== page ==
If you were to store the 7x7 Hilbert matrix in a HP48G in 15 form and then compute the determinant, you would probably get a much better result than the TI. Maybe somebody will try this.
To say that a problem is illconditioned is to say that it is extremely sensitive to initial conditions. That is the case with the Hilbert matrices, and that is why *starting* with more digits is more important than doing the arithmetic with one more digit.
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You write
"... All other things being equal (ceteris parabus, as the Romans would say), it is better to have more digits. ..."
I couldn't agree more. My first exposure to the idea came back in 1961 while working on an inertial navigation system. We observed that there was a tendency for longitude errors to go in one direction. One member of our team showed that truncation effects in our stateoftheart 20 bit M252 machine was the cause.
I have managed to generate the full length results (as opposed to the rounded seven digit values in my original table) for the HP41 with the Math Pac, the HP28, the TI59, TI85 and TI95. I note that Valentin has started a new thread. I will stop entering data in this thread and move there.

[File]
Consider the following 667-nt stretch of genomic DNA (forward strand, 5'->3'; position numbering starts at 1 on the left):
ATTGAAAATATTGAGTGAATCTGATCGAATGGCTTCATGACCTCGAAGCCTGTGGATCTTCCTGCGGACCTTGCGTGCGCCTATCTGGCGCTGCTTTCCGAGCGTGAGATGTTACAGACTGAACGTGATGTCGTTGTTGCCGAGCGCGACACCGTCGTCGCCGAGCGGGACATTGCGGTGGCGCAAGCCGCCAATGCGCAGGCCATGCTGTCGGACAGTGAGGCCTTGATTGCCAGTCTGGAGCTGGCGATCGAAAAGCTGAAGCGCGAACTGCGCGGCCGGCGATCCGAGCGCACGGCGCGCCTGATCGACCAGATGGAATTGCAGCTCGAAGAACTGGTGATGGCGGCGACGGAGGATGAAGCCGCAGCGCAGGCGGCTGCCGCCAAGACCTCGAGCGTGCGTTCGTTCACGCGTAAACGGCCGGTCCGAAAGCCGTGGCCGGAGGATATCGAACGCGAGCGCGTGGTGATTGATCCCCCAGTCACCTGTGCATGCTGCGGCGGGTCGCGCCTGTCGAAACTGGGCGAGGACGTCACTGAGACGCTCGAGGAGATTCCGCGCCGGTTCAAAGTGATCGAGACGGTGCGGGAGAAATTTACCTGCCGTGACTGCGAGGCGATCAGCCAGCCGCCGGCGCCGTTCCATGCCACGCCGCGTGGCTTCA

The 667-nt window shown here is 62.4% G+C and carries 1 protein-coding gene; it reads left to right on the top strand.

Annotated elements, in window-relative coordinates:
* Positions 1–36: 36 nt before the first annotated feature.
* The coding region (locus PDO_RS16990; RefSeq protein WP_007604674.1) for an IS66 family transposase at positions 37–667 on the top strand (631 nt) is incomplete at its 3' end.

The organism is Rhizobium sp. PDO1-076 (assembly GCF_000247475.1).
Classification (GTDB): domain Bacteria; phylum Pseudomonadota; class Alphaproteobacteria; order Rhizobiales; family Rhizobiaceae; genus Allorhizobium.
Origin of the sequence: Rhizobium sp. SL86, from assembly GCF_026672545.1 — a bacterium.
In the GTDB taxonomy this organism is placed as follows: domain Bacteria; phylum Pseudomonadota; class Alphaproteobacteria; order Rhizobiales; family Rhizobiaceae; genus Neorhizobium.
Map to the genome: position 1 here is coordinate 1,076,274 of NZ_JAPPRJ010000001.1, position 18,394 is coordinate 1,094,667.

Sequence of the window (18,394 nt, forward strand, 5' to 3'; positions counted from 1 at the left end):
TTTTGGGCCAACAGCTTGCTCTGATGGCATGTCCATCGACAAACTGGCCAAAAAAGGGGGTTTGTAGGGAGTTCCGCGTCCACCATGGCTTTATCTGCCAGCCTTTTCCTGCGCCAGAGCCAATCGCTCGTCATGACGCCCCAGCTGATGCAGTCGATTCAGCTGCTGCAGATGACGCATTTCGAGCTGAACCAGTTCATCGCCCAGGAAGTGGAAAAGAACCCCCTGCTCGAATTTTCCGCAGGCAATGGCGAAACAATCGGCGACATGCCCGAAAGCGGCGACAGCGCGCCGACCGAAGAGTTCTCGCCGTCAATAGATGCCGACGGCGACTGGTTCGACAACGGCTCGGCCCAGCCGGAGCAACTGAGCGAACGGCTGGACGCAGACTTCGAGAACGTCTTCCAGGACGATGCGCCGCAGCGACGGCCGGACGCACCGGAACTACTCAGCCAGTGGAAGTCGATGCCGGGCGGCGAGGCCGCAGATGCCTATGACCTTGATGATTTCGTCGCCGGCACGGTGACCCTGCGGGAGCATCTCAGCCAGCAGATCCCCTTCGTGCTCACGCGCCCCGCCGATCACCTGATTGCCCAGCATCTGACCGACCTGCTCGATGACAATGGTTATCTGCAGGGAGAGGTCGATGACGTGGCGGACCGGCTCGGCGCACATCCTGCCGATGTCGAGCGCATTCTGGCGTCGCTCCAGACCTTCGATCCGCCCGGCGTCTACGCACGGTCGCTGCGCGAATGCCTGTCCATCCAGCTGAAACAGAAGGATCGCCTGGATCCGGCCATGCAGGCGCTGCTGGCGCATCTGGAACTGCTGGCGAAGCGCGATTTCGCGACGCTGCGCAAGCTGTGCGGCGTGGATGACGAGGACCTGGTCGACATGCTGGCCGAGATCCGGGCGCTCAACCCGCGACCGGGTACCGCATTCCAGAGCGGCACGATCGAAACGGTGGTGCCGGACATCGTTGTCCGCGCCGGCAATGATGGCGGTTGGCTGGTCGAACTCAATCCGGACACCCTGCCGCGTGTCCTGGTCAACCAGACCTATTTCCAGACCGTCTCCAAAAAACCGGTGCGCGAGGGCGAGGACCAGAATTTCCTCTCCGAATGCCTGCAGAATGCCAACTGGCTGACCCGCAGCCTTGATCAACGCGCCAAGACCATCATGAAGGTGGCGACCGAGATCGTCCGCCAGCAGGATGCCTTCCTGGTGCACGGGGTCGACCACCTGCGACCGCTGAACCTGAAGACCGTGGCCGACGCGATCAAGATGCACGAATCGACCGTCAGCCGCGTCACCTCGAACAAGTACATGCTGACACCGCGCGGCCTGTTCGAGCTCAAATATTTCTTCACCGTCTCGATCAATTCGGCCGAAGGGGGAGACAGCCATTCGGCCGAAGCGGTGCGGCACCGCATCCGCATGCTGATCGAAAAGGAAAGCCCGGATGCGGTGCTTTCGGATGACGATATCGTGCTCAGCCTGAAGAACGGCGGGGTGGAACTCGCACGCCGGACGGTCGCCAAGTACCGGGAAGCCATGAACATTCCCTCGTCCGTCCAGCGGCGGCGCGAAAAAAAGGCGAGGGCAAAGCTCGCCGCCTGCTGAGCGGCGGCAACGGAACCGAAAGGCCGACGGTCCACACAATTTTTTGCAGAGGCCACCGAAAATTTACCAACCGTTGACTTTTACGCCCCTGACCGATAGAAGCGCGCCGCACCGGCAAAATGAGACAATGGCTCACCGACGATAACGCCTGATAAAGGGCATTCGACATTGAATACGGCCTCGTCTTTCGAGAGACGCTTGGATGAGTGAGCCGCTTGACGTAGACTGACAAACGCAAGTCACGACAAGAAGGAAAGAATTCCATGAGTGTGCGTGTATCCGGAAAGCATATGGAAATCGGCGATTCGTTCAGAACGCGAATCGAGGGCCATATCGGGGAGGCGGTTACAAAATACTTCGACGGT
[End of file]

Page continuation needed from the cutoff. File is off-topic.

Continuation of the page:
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To the 89Titanium's defense, it is more straightforward (though much slower) to do simple things like integrate and take a derivative or solve an equation. I rarely use mine (lent to me by the school) because it just takes so long to input equations... plus it is slow.
Of course, my 49g+ is annoying me more and more as my ON button has become unsocketed... it now moves about rather than staying put. Makes little difference, but i feel bad pressing it.
I am tempted to try and get HP to replace it, even though it is a premarket model. Is the newer keyboard worth it, with respect to the original 49g+ keyboard?
Ben Salinas
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Ben,